The fifth principle of the Nguzo Saba is Nia which is essentially a commitment to the collective vocation of building, developing and defending our national community, its culture and history in order to regain our historical initiative and greatness as a people. The assumption here is that our role in human history has been and remains a key one, that we as an African people share in the grand human legacy Africa has given the world. That legacy is one of having not only been the fathers and mothers of humanity, but also the fathers and mothers of human civilization, i.e., having introduced in the Nile Valley civilizations the basic disciplines of human knowledge. It is this identity which gives us an overriding cultural purpose and suggests a direction. This is what we mean when we say we who are the father's and mothers of human civilization have no business playing the cultural children of the world. The principle of Nia then makes us conscious of our purpose in light of our historical and cultural identity.
Inherent in this discussion of deriving purpose from cultural and historical identity is a necessary reference to and focus on generational responsibility. [Frantz] Fanon has posed this responsibility in competing terms. He says, "each generation must, out of relative obscurity, discover its mission, [and then] fulfill it or betray it" (48). The mission he suggests is always framed within the larger context of the needs, hopes and aspirations of the people. And each of us is morally and culturally obligated to participate in creating a context of maximum freedom and development of the people.
Finally, Nia suggests that personal and social purpose are not only non-antagonistic but complementary in the true communitarian sense of the word. In fact, it suggests that the highest form of personal purpose is in the final analysis, social purpose, i.e., personal purpose that translates itself into a vocation and commitment which involves and benefits the community. As we have noted elsewhere, such a level and quality of purpose not only benefits the collective whole, but also gives fullness and meaning to a persons life in a way individualistic and isolated pursuits cannot.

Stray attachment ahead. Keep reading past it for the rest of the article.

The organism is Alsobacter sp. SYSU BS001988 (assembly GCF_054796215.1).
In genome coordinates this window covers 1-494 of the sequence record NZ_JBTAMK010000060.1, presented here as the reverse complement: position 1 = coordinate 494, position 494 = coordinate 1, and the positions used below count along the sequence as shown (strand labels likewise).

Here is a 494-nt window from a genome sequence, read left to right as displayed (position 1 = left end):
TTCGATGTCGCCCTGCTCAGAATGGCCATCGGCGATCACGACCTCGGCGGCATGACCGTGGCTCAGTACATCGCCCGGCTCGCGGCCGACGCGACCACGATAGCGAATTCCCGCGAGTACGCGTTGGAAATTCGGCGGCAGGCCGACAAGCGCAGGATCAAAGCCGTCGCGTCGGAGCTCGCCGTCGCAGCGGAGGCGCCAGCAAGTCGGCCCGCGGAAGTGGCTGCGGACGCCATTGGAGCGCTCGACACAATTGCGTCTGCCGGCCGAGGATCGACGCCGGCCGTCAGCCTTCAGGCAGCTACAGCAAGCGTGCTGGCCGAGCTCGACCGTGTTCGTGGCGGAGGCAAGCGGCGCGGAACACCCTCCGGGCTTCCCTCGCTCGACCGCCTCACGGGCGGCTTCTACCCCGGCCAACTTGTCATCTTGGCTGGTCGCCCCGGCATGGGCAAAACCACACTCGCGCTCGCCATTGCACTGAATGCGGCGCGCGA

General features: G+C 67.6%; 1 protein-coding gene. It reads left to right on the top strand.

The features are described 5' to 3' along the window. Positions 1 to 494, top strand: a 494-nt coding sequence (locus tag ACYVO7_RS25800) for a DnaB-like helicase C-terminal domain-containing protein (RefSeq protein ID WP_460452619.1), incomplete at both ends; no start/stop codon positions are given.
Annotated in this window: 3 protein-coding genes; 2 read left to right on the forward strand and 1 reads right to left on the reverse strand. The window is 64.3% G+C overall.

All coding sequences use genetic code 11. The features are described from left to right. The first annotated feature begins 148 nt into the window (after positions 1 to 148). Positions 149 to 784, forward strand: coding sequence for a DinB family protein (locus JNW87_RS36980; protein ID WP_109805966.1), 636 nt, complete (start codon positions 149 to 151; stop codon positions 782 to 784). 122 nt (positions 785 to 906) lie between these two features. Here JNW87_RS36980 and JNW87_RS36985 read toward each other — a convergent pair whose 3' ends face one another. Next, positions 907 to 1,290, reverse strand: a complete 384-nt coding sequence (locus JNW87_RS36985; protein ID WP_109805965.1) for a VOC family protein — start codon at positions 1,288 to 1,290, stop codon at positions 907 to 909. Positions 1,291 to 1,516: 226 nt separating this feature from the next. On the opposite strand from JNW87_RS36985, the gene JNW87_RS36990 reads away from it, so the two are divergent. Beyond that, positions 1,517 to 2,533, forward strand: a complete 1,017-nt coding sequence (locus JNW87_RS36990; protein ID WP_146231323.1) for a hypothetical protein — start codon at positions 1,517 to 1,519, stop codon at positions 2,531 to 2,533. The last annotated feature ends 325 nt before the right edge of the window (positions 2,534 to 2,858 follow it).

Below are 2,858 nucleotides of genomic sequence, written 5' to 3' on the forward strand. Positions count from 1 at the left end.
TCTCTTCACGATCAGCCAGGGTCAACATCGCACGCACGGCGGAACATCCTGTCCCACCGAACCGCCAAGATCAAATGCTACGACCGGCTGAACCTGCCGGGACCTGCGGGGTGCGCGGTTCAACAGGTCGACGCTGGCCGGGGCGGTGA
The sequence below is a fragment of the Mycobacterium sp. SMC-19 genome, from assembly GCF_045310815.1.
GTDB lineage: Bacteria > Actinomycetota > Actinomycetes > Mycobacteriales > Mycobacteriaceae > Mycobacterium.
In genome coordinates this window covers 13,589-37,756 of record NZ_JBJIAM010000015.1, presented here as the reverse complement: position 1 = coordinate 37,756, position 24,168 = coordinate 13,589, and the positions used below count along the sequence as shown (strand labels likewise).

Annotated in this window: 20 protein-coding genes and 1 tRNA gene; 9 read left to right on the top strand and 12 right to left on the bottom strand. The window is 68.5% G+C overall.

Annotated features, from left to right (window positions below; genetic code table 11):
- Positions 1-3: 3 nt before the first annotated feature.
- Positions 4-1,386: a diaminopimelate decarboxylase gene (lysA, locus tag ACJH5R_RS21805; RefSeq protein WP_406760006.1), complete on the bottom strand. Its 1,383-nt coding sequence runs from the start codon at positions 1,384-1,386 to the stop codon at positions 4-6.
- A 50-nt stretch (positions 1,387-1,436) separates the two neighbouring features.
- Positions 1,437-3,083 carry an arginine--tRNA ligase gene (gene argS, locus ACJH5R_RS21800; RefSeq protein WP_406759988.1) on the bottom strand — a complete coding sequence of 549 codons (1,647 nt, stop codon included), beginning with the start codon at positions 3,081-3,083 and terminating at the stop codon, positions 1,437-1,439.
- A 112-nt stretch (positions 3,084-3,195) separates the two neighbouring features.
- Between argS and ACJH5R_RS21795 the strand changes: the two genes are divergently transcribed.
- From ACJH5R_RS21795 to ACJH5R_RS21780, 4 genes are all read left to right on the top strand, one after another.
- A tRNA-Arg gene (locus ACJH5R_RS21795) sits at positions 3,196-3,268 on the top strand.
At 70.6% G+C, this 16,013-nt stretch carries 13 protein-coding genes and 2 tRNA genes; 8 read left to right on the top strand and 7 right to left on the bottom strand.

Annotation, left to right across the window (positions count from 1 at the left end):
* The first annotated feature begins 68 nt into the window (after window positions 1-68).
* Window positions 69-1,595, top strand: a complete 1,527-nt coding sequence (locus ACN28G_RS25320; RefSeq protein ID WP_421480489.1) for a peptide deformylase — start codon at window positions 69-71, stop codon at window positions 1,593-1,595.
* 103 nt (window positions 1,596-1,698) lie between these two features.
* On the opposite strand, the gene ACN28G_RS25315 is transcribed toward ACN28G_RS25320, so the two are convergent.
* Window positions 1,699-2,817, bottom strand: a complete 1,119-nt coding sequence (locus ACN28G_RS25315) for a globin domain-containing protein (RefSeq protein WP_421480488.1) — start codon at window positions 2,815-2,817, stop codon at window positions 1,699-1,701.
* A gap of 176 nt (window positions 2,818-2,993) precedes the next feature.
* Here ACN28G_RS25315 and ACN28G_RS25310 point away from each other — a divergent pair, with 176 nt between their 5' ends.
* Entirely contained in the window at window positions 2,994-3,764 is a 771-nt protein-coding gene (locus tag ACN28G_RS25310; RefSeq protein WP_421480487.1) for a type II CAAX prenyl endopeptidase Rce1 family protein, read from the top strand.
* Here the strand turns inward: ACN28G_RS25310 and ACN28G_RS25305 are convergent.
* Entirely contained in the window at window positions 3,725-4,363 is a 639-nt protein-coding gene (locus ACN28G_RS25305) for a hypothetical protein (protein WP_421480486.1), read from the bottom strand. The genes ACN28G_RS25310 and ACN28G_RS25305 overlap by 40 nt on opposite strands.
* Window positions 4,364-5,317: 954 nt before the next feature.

For true greatness and growth never occur in isolation and at other's expense. On the contrary, as African philosophy teaches, we are first and foremost social beings whose reality and relevance are rooted in the quality and the kinds of relations we have with each other. And a cooperative communal vocation is an excellent context and encouragement for quality social relations. Thus, [W.E.B.] Du Bois' stress on education for social contribution and rejection of vulgar careerism rooted in the lone and passionate pursuit of money is especially relevant. For again our purpose is not to simply create money markers, but to cultivate men and women capable of social and human exchange on a larger more meaningful scale, men and women of culture and social conscience, of vision and values which expand the human project of freedom and development rather than diminish and deform it.
Practice Nia every day!
SOURCE: "The African American Holiday of Kwanzaa: A Celebration of Family Community & Culture"
by Maulana Karenga, University of Sankore Press, Los Angeles, California, 1988, ISBN 0-943412-09-9